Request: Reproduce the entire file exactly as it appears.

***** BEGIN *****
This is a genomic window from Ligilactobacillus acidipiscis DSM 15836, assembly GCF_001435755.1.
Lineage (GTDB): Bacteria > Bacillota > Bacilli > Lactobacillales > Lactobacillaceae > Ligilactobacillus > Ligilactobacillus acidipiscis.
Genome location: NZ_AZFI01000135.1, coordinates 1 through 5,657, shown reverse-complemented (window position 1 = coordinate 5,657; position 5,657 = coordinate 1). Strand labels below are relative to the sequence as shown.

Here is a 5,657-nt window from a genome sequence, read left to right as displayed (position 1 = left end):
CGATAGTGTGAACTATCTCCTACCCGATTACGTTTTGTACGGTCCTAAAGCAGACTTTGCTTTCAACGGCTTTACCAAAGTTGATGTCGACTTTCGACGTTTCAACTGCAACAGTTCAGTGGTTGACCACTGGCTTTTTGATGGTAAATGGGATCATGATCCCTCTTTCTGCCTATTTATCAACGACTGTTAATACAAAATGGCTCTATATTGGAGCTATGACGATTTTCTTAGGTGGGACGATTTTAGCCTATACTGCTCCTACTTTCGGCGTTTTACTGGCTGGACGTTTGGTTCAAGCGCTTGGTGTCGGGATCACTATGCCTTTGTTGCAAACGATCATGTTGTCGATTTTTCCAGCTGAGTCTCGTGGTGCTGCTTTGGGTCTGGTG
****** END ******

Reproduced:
This is a genomic window from Ligilactobacillus acidipiscis DSM 15836, assembly GCF_001435755.1.
Lineage (GTDB): Bacteria > Bacillota > Bacilli > Lactobacillales > Lactobacillaceae > Ligilactobacillus > Ligilactobacillus acidipiscis.
Genome location: NZ_AZFI01000135.1, coordinates 1 through 5,657, shown reverse-complemented (window position 1 = coordinate 5,657; position 5,657 = coordinate 1). Strand labels below are relative to the sequence as shown.

Here is a 5,657-nt window from a genome sequence, read left to right as displayed (position 1 = left end):
CGATAGTGTGAACTATCTCCTACCCGATTACGTTTTGTACGGTCCTAAAGCAGACTTTGCTTTCAACGGCTTTACCAAAGTTGATGTCGACTTTCGACGTTTCAACTGCAACAGTTCAGTGGTTGACCACTGGCTTTTTGATGGTAAATGGGATCATGATCCCTCTTTCTGCCTATTTATCAACGACTGTTAATACAAAATGGCTCTATATTGGAGCTATGACGATTTTCTTAGGTGGGACGATTTTAGCCTATACTGCTCCTACTTTCGGCGTTTTACTGGCTGGACGTTTGGTTCAAGCGCTTGGTGTCGGGATCACTATGCCTTTGTTGCAAACGATCATGTTGTCGATTTTTCCAGCTGAGTCTCGTGGTGCTGCTTTGGGTCTGGTG